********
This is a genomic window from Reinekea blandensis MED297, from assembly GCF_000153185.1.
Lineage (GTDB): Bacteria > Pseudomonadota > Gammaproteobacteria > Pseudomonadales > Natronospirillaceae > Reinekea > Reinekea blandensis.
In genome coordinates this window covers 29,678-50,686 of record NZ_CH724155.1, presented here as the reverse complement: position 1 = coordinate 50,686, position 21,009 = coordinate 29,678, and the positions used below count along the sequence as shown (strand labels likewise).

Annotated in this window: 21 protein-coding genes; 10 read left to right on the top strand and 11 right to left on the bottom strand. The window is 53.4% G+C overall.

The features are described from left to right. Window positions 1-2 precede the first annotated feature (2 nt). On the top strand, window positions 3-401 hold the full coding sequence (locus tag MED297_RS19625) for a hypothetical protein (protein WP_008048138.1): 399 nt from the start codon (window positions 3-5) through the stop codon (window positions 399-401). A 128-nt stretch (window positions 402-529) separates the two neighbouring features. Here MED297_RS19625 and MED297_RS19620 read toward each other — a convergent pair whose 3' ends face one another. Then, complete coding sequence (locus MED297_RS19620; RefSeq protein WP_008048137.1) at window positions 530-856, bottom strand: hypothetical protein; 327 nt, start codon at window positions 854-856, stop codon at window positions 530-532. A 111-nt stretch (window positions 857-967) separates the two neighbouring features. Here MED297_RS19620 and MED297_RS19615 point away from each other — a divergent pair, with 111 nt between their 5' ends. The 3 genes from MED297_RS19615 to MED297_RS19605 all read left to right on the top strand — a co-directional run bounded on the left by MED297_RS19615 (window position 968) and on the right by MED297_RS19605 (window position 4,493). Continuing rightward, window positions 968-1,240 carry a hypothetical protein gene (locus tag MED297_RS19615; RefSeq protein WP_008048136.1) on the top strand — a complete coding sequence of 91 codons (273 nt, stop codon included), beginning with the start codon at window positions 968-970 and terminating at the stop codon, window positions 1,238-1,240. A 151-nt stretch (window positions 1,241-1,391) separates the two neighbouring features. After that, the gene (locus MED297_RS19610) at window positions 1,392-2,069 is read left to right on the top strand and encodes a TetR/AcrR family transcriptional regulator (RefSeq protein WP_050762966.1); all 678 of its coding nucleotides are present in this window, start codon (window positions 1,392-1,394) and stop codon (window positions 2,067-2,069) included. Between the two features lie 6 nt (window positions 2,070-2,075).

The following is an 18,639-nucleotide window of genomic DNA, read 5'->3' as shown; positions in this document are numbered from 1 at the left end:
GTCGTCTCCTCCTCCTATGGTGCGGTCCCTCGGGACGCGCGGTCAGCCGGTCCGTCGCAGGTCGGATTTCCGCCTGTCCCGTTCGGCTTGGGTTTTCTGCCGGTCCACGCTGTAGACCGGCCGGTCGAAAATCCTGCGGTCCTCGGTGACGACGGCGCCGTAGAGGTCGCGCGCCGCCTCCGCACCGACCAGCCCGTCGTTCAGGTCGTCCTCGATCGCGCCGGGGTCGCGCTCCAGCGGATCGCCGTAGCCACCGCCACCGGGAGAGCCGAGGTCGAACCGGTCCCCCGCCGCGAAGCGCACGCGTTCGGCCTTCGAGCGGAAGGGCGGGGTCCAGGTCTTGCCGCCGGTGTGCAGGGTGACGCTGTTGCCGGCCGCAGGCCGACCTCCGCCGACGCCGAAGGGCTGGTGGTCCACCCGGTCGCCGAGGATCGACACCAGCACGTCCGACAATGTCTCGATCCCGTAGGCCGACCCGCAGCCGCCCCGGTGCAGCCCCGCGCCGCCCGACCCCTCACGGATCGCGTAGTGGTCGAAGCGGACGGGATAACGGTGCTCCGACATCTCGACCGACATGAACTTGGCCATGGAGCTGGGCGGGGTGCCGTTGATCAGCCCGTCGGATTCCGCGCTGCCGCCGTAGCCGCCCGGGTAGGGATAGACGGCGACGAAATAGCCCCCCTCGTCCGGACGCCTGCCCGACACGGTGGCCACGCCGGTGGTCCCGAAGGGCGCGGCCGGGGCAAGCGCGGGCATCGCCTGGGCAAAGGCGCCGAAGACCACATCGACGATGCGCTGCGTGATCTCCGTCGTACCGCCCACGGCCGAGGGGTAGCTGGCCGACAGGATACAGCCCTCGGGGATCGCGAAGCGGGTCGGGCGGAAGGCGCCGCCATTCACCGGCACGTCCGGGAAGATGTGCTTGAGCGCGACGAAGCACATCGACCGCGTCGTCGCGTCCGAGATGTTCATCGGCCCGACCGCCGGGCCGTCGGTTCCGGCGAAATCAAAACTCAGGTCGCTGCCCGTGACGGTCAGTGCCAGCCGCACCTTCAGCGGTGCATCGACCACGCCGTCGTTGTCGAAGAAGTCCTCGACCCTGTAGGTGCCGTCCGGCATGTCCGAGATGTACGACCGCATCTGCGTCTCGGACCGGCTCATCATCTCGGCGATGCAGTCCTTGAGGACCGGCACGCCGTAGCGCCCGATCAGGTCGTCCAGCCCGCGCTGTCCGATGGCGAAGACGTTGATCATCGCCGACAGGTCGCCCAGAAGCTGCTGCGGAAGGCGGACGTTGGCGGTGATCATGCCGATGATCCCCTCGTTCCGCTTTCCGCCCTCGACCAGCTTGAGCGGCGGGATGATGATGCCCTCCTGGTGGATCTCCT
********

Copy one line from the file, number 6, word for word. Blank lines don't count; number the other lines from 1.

The following is an 18,639-nucleotide window of genomic DNA, read 5'->3' as shown; positions in this document are numbered from 1 at the left end: